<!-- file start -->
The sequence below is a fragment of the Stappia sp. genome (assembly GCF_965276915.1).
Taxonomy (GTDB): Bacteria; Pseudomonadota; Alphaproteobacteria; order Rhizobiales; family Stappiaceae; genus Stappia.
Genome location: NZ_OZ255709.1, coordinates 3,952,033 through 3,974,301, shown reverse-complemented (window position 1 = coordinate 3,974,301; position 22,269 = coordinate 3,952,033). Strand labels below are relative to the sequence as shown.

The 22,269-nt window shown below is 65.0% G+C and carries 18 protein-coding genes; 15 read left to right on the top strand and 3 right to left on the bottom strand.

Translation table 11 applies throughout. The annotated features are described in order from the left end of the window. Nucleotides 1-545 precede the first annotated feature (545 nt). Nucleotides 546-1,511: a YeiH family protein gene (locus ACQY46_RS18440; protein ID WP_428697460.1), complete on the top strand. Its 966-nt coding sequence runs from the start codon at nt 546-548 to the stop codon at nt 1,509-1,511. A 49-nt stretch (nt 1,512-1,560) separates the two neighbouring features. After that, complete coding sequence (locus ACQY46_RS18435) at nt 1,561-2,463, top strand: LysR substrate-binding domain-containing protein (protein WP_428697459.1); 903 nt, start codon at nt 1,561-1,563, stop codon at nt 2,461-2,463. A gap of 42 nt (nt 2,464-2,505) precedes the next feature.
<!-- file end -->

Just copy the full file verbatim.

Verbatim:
The sequence below is a fragment of the Stappia sp. genome (assembly GCF_965276915.1).
Taxonomy (GTDB): Bacteria; Pseudomonadota; Alphaproteobacteria; order Rhizobiales; family Stappiaceae; genus Stappia.
Genome location: NZ_OZ255709.1, coordinates 3,952,033 through 3,974,301, shown reverse-complemented (window position 1 = coordinate 3,974,301; position 22,269 = coordinate 3,952,033). Strand labels below are relative to the sequence as shown.

The 22,269-nt window shown below is 65.0% G+C and carries 18 protein-coding genes; 15 read left to right on the top strand and 3 right to left on the bottom strand.

Translation table 11 applies throughout. The annotated features are described in order from the left end of the window. Nucleotides 1-545 precede the first annotated feature (545 nt). Nucleotides 546-1,511: a YeiH family protein gene (locus ACQY46_RS18440; protein ID WP_428697460.1), complete on the top strand. Its 966-nt coding sequence runs from the start codon at nt 546-548 to the stop codon at nt 1,509-1,511. A 49-nt stretch (nt 1,512-1,560) separates the two neighbouring features. After that, complete coding sequence (locus ACQY46_RS18435) at nt 1,561-2,463, top strand: LysR substrate-binding domain-containing protein (protein WP_428697459.1); 903 nt, start codon at nt 1,561-1,563, stop codon at nt 2,461-2,463. A gap of 42 nt (nt 2,464-2,505) precedes the next feature.